By Diana Njeru Project Director, BBC Media Action Kenya
As world leaders gather at the UN Climate Action Summit in New York, Diana Njeru from BBC Media Action Kenya explains how climate change is affecting people across East Africa, and how we’re supporting them to adapt through radio.
Here in East Africa, there is no doubt we’ve been experiencing more extreme weather events. In 2019 alone, Cyclone Idai in south-eastern Africa and drought in Northern Kenya have resulted in loss of livestock, damage to crops, and even loss of life.
According to the IPCC, there’s a high probability that we’ll continue to experience higher temperatures, more erratic rainfall, severe droughts in the arid lands, and rising sea levels along our shores. Our communities are not easily able to adapt, so these changes will have devastating impacts – particularly for the rural and urban poor.
These communities, which are often remote and hard to reach, need the knowledge and skills to build their resilience to climate change. That is where radio comes in.
I manage a project called Weather Wise through which we’re partnering with eight local radio stations to provide weather and climate information to farmers, fishermen and pastoralists whose livelihoods are most affected by climate change.
Tradition versus science?
Formative research into our audiences’ knowledge and attitudes about weather and climate information revealed that they rely primarily on indigenous beliefs to predict the weather, but recognise that this is becoming less accurate as the weather becomes less predictable:
“In the old days, if you see the swallows migrating from the East to the West, it was an indication that the rains are about to come, but today, the swallows migrate anyhow, could be somebody disturbed their resting places and they flew off, you cannot use that to make any farming decisions.” – Young farmer from Uganda.
Yet audiences are reluctant to give up traditional methods of forecasting in favour of more scientific approaches, which they say they don’t trust, understand, or feel meets their needs.
“The forecast is general; it does not have the information that we need. We want to hear a forecast talking about the winds that affect the fishermen, to see the forecaster showing us our islands and what is happening in there, not some map that is not specific to us.” – Fisherman, Uganda.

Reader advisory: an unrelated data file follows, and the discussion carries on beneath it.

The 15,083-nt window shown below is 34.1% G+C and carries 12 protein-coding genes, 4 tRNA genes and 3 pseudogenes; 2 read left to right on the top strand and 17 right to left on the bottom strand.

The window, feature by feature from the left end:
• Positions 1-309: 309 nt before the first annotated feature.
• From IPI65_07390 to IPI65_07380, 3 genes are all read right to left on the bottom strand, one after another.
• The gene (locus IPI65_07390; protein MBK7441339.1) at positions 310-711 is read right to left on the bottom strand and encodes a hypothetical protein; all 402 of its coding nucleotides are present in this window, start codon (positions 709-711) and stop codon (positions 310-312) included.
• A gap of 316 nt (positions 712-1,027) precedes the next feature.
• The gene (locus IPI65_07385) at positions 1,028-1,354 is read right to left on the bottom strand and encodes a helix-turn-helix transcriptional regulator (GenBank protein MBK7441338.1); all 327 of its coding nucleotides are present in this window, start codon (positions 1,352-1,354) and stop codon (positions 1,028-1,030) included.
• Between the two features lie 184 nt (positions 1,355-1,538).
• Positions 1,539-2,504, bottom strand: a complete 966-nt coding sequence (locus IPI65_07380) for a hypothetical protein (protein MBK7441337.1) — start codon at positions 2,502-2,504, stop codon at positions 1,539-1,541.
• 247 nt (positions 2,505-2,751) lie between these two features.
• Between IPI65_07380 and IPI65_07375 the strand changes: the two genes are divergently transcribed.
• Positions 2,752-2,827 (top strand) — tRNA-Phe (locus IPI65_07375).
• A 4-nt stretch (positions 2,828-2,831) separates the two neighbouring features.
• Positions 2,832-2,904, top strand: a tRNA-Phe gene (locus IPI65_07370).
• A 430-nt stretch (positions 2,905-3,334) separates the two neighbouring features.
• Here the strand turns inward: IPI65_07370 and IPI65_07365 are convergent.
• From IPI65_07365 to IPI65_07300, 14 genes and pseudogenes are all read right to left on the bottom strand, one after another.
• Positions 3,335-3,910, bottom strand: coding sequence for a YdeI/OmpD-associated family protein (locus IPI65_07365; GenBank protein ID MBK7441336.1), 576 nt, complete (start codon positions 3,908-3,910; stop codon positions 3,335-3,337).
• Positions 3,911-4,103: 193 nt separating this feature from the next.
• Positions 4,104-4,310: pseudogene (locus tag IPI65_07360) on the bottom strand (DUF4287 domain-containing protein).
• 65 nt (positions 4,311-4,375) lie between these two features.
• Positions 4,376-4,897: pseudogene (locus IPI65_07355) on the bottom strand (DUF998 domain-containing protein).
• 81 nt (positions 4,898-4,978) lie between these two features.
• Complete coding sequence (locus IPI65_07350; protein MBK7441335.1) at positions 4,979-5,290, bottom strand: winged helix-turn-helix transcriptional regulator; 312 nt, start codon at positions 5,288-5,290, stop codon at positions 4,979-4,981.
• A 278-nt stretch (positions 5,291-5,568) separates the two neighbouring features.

We are training journalists to produce high-quality weather and climate radio content in local languages – including features, magazine programmes and bulletins – that is accurate, timely, relevant and useful for practical decision making.
But our work goes beyond training. We’re supporting journalists to interview members of their communities and set up radio listener groups, so they can hear what their audiences need and tailor their shows accordingly.
We’re also bringing together scientists and journalists who, historically, have had a hard time understanding one another – with journalists struggling to grasp complicated climate jargon and scientists worrying their information would be misconstrued. Workshops have built new relationships between scientists and radio producers, who’ve undergone training in how to produce weather and climate content with the audience at its heart.
Although we’ve only scratched the surface, Weather Wise is starting to have an impact. Journalists from our community radio stations, who previously had little or no formal training, now report that they have an improved understanding of climate change and are more confident communicating it to their audiences:
“I have learnt the importance of thinking about the needs of my audience and how to equip them with practical information that they can apply in their day to day lives. As a result, I’m finding my work as a journalist to be more fulfilling now, as many listeners call me telling me how they are learning a lot from my programme and improving their lives.” – Journalist, Radio Kwizera, Tanzania
Encouragingly, their listeners are already benefitting, too:
“In one of the programmes, they shared how the rains would fail and the different things we could do as farmers to cope including planting more drought resistant seed varieties. I planted these on my farm that season and was able to get a much better harvest than my neighbours’, most of whom lost all their crop.” – Female farmer, Masaka District, Uganda.
As for me, this has been an eye-opening project so far and I’m learning more about climate change and its impacts on the region’s poorest people every day. Because climate change isn’t just about the weather – it’s about people.
Diana Njeru is Project Director for our Weather Wise project in Kenya, Uganda and Tanzania.
Weather Wise is part of the Met Office’s Weather and Climate Information Services for Africa (WISER) project, funded by the UK Department for International Development (DFID).